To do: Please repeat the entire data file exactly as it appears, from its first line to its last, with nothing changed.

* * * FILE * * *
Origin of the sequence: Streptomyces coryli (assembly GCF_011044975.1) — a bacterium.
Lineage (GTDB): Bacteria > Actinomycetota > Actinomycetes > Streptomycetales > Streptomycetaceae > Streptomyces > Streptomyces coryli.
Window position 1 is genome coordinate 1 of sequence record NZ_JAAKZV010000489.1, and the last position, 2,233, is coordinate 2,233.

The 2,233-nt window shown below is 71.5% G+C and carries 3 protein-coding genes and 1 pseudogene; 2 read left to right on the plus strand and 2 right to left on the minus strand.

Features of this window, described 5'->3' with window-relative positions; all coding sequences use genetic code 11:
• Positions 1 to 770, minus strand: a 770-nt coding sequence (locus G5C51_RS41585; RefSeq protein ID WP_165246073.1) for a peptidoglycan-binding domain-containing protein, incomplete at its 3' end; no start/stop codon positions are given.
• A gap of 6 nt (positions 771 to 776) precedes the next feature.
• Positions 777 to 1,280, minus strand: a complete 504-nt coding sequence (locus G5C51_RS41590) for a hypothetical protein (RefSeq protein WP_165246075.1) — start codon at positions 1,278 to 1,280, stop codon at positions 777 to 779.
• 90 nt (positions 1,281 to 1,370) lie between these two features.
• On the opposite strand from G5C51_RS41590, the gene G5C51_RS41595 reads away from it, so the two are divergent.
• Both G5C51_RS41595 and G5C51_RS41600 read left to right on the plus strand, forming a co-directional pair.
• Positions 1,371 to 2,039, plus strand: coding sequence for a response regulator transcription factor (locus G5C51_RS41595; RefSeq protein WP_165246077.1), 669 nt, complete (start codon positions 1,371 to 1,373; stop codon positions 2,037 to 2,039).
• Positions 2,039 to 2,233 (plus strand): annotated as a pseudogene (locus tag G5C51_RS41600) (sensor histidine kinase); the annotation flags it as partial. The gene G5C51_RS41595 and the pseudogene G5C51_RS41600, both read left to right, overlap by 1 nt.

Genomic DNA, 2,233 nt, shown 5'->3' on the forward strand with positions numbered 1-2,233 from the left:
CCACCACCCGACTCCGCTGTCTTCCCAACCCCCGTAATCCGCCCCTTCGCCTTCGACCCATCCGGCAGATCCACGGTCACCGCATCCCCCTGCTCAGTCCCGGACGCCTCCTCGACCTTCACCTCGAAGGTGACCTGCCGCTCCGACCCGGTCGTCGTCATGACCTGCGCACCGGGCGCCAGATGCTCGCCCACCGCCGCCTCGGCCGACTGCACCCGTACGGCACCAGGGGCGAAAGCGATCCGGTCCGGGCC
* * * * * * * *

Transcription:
Origin of the sequence: Streptomyces coryli (assembly GCF_011044975.1) — a bacterium.
Lineage (GTDB): Bacteria > Actinomycetota > Actinomycetes > Streptomycetales > Streptomycetaceae > Streptomyces > Streptomyces coryli.
Window position 1 is genome coordinate 1 of sequence record NZ_JAAKZV010000489.1, and the last position, 2,233, is coordinate 2,233.

The 2,233-nt window shown below is 71.5% G+C and carries 3 protein-coding genes and 1 pseudogene; 2 read left to right on the plus strand and 2 right to left on the minus strand.

Features of this window, described 5'->3' with window-relative positions; all coding sequences use genetic code 11:
• Positions 1 to 770, minus strand: a 770-nt coding sequence (locus G5C51_RS41585; RefSeq protein ID WP_165246073.1) for a peptidoglycan-binding domain-containing protein, incomplete at its 3' end; no start/stop codon positions are given.
• A gap of 6 nt (positions 771 to 776) precedes the next feature.
• Positions 777 to 1,280, minus strand: a complete 504-nt coding sequence (locus G5C51_RS41590) for a hypothetical protein (RefSeq protein WP_165246075.1) — start codon at positions 1,278 to 1,280, stop codon at positions 777 to 779.
• 90 nt (positions 1,281 to 1,370) lie between these two features.
• On the opposite strand from G5C51_RS41590, the gene G5C51_RS41595 reads away from it, so the two are divergent.
• Both G5C51_RS41595 and G5C51_RS41600 read left to right on the plus strand, forming a co-directional pair.
• Positions 1,371 to 2,039, plus strand: coding sequence for a response regulator transcription factor (locus G5C51_RS41595; RefSeq protein WP_165246077.1), 669 nt, complete (start codon positions 1,371 to 1,373; stop codon positions 2,037 to 2,039).
• Positions 2,039 to 2,233 (plus strand): annotated as a pseudogene (locus tag G5C51_RS41600) (sensor histidine kinase); the annotation flags it as partial. The gene G5C51_RS41595 and the pseudogene G5C51_RS41600, both read left to right, overlap by 1 nt.

Genomic DNA, 2,233 nt, shown 5'->3' on the forward strand with positions numbered 1-2,233 from the left:
CCACCACCCGACTCCGCTGTCTTCCCAACCCCCGTAATCCGCCCCTTCGCCTTCGACCCATCCGGCAGATCCACGGTCACCGCATCCCCCTGCTCAGTCCCGGACGCCTCCTCGACCTTCACCTCGAAGGTGACCTGCCGCTCCGACCCGGTCGTCGTCATGACCTGCGCACCGGGCGCCAGATGCTCGCCCACCGCCGCCTCGGCCGACTGCACCCGTACGGCACCAGGGGCGAAAGCGATCCGGTCCGGGCC